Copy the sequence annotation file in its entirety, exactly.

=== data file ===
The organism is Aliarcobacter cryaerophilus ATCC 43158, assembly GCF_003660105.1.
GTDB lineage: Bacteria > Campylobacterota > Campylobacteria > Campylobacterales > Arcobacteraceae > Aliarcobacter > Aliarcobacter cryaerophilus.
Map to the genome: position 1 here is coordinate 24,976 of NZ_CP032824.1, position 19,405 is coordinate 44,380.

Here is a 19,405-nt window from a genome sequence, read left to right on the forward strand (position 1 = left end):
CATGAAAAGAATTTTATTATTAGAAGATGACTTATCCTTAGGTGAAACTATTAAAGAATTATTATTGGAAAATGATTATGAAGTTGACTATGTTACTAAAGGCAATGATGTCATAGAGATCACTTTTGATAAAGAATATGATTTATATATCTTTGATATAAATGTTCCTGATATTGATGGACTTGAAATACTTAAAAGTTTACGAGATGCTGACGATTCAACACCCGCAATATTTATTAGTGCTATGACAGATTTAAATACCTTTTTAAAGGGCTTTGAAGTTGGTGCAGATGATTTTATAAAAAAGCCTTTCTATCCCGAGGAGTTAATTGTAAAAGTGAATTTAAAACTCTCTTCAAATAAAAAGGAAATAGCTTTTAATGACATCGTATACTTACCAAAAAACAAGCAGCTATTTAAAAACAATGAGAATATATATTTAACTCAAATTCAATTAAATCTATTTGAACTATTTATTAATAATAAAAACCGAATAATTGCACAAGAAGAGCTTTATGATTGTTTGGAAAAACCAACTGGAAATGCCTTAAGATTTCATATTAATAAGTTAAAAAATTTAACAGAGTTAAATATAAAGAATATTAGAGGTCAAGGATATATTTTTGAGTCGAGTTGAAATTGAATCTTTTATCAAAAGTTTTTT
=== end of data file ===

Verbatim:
The organism is Aliarcobacter cryaerophilus ATCC 43158, assembly GCF_003660105.1.
GTDB lineage: Bacteria > Campylobacterota > Campylobacteria > Campylobacterales > Arcobacteraceae > Aliarcobacter > Aliarcobacter cryaerophilus.
Map to the genome: position 1 here is coordinate 24,976 of NZ_CP032824.1, position 19,405 is coordinate 44,380.

Here is a 19,405-nt window from a genome sequence, read left to right on the forward strand (position 1 = left end):
CATGAAAAGAATTTTATTATTAGAAGATGACTTATCCTTAGGTGAAACTATTAAAGAATTATTATTGGAAAATGATTATGAAGTTGACTATGTTACTAAAGGCAATGATGTCATAGAGATCACTTTTGATAAAGAATATGATTTATATATCTTTGATATAAATGTTCCTGATATTGATGGACTTGAAATACTTAAAAGTTTACGAGATGCTGACGATTCAACACCCGCAATATTTATTAGTGCTATGACAGATTTAAATACCTTTTTAAAGGGCTTTGAAGTTGGTGCAGATGATTTTATAAAAAAGCCTTTCTATCCCGAGGAGTTAATTGTAAAAGTGAATTTAAAACTCTCTTCAAATAAAAAGGAAATAGCTTTTAATGACATCGTATACTTACCAAAAAACAAGCAGCTATTTAAAAACAATGAGAATATATATTTAACTCAAATTCAATTAAATCTATTTGAACTATTTATTAATAATAAAAACCGAATAATTGCACAAGAAGAGCTTTATGATTGTTTGGAAAAACCAACTGGAAATGCCTTAAGATTTCATATTAATAAGTTAAAAAATTTAACAGAGTTAAATATAAAGAATATTAGAGGTCAAGGATATATTTTTGAGTCGAGTTGAAATTGAATCTTTTATCAAAAGTTTTTT